Total Compensation: This concept emerged in recent years to draw attention to the fact that remuneration is not only about money (salary, bonus and other benefits,) as training, career development opportunities , recognition, etc. are very important topics that the Company should care about. If we adapt this concept to the world of Expats, we can distinguish three perspectives when analysing Compensation:
- Professional: learning and improving skills and competencies, formal and informal training, increasing employability , improving career opportunities , etc.
- Family or Personal derived from the experience of the family, including the ability to learn languages (one of the most valued benefits in destination to English Speaking countries is that children learn the language) , the experience of living abroad, etc.
- Economic: includes both the salary (salary, bonus, allowances related to expatriation, etc.) as economically quantifiable benefits related to the move (house rent, schools, insurance, travel, etc.)
What is the most common reason for rejecting a Expatriation? According to a recent study*, 96% of expats reject for family reasons. The most frequent cause is the career of the spouse. According to this study, the three most important criteria for making the decision to are:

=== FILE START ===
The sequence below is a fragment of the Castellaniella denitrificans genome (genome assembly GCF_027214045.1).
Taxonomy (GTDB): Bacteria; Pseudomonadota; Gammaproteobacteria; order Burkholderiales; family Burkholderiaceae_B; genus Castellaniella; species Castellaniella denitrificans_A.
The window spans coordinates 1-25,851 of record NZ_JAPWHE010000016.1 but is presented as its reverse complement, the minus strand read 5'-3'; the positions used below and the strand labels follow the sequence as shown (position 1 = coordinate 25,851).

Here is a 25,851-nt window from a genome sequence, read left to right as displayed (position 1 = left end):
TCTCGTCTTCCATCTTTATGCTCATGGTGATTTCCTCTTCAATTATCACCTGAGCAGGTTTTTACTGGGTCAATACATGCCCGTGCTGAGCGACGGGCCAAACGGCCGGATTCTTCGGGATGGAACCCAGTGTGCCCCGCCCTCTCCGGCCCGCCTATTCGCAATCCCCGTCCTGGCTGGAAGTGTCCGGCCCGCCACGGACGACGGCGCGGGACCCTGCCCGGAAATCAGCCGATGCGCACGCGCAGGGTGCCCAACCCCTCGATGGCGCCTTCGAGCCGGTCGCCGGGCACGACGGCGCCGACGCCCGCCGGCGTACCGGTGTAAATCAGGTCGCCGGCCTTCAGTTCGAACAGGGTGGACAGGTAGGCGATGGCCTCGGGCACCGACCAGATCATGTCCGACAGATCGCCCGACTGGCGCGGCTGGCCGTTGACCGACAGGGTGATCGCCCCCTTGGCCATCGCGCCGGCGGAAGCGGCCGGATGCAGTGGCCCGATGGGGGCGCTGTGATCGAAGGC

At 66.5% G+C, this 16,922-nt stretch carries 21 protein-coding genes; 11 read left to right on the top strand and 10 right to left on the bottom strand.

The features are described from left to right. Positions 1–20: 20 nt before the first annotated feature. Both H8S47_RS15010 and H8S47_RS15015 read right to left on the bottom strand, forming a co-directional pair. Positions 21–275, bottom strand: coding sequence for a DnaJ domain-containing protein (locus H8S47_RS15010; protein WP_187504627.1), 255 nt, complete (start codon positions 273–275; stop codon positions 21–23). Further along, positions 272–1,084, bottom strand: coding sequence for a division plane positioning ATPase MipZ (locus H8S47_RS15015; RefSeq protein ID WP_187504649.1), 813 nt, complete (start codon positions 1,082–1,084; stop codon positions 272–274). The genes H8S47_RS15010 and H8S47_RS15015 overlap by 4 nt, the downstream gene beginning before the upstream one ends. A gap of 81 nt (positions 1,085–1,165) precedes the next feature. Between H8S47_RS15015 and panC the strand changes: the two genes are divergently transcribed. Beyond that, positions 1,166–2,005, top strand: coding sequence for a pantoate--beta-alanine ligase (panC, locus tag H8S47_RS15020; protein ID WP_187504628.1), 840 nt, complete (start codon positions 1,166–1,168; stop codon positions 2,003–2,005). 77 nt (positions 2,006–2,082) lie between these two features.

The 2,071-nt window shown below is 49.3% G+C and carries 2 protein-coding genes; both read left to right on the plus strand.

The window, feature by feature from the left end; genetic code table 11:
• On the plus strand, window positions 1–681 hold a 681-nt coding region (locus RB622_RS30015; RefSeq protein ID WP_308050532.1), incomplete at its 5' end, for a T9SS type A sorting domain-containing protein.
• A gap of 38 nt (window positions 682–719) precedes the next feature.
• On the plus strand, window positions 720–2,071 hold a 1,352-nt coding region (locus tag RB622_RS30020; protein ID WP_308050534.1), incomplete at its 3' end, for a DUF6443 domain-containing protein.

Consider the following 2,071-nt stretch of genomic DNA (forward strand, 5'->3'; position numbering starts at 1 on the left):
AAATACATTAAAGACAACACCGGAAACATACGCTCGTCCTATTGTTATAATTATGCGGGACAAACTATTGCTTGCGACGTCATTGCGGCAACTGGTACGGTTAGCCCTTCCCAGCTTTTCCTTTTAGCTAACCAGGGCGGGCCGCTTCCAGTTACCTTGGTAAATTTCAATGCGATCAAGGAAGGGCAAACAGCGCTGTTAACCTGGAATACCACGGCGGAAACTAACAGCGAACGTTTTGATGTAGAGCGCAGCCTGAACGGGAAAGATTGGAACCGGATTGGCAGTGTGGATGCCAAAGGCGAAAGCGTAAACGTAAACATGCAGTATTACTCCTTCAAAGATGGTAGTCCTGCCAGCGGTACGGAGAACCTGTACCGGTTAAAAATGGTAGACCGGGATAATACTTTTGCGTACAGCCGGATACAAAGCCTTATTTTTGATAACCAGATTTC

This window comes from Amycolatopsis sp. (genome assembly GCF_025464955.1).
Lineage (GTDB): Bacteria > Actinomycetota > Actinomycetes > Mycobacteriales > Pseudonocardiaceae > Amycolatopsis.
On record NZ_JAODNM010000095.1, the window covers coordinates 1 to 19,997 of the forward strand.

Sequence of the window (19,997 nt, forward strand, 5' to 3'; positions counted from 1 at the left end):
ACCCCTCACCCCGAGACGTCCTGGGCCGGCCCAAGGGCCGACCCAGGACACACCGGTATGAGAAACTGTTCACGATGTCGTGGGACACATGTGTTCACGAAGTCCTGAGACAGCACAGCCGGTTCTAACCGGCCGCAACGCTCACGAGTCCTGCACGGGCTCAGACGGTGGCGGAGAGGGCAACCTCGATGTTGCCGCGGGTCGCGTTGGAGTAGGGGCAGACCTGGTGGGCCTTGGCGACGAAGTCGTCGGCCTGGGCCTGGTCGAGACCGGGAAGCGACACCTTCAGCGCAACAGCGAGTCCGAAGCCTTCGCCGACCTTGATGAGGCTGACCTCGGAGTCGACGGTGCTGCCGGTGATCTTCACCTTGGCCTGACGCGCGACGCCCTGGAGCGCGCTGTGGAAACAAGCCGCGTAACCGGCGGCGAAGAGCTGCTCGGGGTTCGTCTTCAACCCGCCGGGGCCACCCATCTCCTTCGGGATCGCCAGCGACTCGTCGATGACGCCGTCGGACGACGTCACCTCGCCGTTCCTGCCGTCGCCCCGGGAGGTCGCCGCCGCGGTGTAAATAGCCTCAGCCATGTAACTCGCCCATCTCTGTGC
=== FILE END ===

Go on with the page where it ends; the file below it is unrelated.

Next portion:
- Learning and professional experience
- Attractive experience
- Enthusiasm for the project
- The Expatriation is a sacrifice for my family
- I will make an effort because the company asked me to do it
- This movement represents a risk to my career
- I'll lose the comfort that other colleagues who remain in their country of origin will maintain.
- It's an opportunity for my family
- It is a boost to my career
- I will satisfy my desire to travel and work abroad
- I will improve my employability and my career opportunities within the company